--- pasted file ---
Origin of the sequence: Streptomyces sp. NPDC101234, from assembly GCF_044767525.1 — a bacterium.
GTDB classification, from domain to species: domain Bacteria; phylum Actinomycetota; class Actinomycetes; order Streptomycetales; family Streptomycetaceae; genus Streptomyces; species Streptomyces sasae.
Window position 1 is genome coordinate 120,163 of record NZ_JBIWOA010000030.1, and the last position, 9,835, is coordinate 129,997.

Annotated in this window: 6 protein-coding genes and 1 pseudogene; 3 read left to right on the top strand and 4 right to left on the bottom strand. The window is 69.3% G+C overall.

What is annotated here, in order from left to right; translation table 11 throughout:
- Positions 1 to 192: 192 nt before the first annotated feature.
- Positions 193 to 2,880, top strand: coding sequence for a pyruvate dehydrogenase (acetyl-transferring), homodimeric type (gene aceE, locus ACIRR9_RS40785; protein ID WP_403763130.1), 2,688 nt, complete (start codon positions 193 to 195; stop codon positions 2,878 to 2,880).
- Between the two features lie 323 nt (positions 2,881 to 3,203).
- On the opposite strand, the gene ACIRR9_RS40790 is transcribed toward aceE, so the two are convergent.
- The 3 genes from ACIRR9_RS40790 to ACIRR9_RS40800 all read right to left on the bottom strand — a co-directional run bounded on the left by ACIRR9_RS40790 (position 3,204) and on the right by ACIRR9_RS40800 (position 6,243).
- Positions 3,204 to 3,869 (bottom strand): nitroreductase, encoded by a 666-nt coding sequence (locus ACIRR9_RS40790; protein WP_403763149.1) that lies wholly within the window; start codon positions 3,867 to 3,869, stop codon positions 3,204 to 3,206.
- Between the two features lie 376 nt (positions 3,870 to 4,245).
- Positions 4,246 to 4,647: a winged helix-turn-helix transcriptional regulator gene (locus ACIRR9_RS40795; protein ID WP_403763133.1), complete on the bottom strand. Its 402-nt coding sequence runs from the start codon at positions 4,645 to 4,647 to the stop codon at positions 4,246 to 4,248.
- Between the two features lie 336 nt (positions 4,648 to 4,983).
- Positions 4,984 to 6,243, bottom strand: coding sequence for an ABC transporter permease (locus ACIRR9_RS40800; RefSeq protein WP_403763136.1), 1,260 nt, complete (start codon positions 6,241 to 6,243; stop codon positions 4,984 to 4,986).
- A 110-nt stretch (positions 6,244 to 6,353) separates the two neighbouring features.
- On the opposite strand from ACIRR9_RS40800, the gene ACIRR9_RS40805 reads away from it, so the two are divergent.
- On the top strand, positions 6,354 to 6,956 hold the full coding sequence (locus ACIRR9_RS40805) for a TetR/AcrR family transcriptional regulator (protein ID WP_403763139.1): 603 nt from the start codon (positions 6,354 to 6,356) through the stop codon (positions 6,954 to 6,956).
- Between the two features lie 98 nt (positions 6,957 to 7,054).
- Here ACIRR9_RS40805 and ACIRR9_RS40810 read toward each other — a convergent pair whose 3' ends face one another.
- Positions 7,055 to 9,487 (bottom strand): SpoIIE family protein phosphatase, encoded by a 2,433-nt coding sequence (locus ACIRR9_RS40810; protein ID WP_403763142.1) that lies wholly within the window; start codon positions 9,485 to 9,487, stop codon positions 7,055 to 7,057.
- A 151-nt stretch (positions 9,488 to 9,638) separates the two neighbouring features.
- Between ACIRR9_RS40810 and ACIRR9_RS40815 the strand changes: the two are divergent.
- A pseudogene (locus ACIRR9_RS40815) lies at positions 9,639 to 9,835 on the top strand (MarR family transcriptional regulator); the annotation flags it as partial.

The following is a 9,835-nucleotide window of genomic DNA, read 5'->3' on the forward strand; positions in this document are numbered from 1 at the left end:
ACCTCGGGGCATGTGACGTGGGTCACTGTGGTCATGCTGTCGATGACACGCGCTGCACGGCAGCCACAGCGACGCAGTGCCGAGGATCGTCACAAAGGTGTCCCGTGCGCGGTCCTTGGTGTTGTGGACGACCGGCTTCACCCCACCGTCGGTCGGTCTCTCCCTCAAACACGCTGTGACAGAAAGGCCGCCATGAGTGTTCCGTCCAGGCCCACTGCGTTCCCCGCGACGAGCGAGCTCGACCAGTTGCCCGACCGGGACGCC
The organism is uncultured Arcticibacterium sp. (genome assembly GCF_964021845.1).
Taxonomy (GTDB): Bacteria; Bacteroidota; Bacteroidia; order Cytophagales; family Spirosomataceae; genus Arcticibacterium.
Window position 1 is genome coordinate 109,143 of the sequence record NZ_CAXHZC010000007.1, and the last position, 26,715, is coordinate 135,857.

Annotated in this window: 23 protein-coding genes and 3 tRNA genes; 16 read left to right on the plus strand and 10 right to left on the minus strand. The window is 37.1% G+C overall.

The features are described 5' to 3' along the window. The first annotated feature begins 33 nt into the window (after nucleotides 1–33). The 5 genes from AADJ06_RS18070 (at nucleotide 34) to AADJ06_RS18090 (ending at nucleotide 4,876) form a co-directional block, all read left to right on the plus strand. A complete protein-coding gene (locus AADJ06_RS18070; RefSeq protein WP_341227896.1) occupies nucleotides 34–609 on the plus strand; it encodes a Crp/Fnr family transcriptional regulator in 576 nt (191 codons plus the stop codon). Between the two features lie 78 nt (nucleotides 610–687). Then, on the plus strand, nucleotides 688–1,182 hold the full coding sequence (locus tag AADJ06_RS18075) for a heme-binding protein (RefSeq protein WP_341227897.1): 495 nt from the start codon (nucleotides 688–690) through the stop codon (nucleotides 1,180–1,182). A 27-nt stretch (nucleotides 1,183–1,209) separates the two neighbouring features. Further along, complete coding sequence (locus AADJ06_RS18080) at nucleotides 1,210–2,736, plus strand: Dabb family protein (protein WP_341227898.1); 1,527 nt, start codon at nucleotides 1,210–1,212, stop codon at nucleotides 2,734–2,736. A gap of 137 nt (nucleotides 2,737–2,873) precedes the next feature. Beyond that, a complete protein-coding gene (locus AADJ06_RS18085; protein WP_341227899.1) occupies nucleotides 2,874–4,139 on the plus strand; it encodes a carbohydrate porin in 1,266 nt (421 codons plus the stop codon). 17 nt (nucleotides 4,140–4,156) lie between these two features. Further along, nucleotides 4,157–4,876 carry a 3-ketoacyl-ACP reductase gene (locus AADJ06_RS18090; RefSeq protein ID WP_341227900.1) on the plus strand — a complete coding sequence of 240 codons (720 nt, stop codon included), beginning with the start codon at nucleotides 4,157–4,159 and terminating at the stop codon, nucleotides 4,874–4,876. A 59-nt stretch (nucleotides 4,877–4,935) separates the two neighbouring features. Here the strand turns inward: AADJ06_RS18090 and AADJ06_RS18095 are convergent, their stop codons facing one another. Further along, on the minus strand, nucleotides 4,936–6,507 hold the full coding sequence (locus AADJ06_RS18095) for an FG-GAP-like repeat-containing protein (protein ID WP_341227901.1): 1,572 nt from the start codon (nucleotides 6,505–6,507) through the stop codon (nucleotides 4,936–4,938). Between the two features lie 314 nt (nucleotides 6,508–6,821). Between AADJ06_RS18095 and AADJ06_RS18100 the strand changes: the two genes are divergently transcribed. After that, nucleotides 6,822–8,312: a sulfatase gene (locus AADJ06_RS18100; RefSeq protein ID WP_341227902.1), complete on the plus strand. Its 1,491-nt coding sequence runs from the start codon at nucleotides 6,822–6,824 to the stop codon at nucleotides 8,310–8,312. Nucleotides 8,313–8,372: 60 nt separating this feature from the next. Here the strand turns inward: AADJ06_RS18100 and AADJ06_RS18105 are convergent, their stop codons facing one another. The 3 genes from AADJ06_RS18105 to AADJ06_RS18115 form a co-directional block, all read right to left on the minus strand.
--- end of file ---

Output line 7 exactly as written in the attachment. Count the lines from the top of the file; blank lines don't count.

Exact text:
- Positions 193 to 2,880, top strand: coding sequence for a pyruvate dehydrogenase (acetyl-transferring), homodimeric type (gene aceE, locus ACIRR9_RS40785; protein ID WP_403763130.1), 2,688 nt, complete (start codon positions 193 to 195; stop codon positions 2,878 to 2,880).